Notice there are three triangles formed here – the right triangle including the height h and the 22 degree angle, the right triangle including the height h and the 24 degree angle, and the (non-right) obtuse triangle including the 200 ft side. Since this is the triangle we have the most information for, we will begin with it.  It may seem odd to work with this triangle since it does not include the desired side h, but we don’t have enough information to work with either of the right triangles yet.

We can find the obtuse angle of the triangle, since it and the angle of 24 degrees complete a straight line – a 180 degree angle.  The obtuse angle must be 180° - 24° = 156°. From this, we can determine that the third angle is 2°.  We know one side is 200 feet, and its corresponding angle is 2°, so by introducing a temporary variable x for one of the other sides (as shown below), we can use Law of Sines to solve for this length x.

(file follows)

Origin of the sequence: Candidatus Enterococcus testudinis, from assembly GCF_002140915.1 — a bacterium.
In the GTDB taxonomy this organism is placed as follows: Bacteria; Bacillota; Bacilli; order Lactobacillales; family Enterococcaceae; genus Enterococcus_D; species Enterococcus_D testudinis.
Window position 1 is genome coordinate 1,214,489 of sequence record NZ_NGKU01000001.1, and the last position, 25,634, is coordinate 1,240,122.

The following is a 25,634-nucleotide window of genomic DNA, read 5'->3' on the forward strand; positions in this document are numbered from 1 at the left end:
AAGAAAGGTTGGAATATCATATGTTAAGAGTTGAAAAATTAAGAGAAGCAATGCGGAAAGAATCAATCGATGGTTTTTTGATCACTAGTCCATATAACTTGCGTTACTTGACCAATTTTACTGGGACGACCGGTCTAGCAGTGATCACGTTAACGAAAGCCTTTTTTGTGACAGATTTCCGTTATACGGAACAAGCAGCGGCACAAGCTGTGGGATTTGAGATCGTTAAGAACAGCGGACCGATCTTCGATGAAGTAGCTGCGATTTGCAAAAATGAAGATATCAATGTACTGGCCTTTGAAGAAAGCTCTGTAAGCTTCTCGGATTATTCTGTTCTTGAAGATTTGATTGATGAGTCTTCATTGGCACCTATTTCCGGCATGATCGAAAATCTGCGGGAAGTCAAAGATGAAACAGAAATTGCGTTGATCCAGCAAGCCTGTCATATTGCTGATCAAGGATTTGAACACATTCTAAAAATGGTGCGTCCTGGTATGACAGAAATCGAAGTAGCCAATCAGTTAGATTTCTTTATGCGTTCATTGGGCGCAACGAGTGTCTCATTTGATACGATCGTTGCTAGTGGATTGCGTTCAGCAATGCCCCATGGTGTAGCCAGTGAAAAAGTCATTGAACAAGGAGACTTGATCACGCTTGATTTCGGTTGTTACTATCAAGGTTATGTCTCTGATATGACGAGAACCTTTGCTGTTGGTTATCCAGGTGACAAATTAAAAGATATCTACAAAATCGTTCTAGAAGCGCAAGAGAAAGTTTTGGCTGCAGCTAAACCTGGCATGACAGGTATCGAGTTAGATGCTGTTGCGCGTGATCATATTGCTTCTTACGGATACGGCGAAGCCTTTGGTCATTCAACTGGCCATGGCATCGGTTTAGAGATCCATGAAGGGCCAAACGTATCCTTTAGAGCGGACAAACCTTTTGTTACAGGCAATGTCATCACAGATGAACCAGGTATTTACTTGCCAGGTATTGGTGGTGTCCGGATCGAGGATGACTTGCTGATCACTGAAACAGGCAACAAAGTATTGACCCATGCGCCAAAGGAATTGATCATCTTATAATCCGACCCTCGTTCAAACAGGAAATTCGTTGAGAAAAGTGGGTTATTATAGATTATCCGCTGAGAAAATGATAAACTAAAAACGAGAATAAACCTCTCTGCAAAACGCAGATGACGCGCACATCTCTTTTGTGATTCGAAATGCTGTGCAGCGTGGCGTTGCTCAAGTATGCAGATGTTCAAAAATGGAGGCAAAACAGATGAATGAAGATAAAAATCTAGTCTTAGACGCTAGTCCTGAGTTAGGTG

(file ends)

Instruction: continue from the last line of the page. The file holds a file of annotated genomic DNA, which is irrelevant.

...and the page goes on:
Setting up the Law of Sines

isolating the x value

ft

Now that we know x, we can use right triangle properties to solve for h.

ft

The hill is 873 feet high.

### Important Topics of This Section

• Law of Sines
•           Solving for sides
•           Solving for angles
•           Ambiguous case, 0, 1 or 2 solutions
• Law of Cosines
•           Solving for sides
•           Solving for angles
• Generalized Pythagorean Theorem

1. 1st possible solution  2nd solution   If we were given a picture of the triangle it may be possible to eliminate one of these

2.

3.

### Section 8.1 Exercises

Solve for the unknown sides and angles of the triangles shown.

1.                                   2.

3.                                   4.

5.                                   6.

7.                                   8.

Assume  is opposite side a,  is opposite side b, and  is opposite side c.  Solve each triangle for the unknown sides and angles if possible.  If there is more than one possible solution, give both.

9.                                           10.

11.                                          12.

13.                                         14.

15.                              16.

Solve for the unknown sides and angles of the triangles shown.

17.                                 18.

19.                                 20.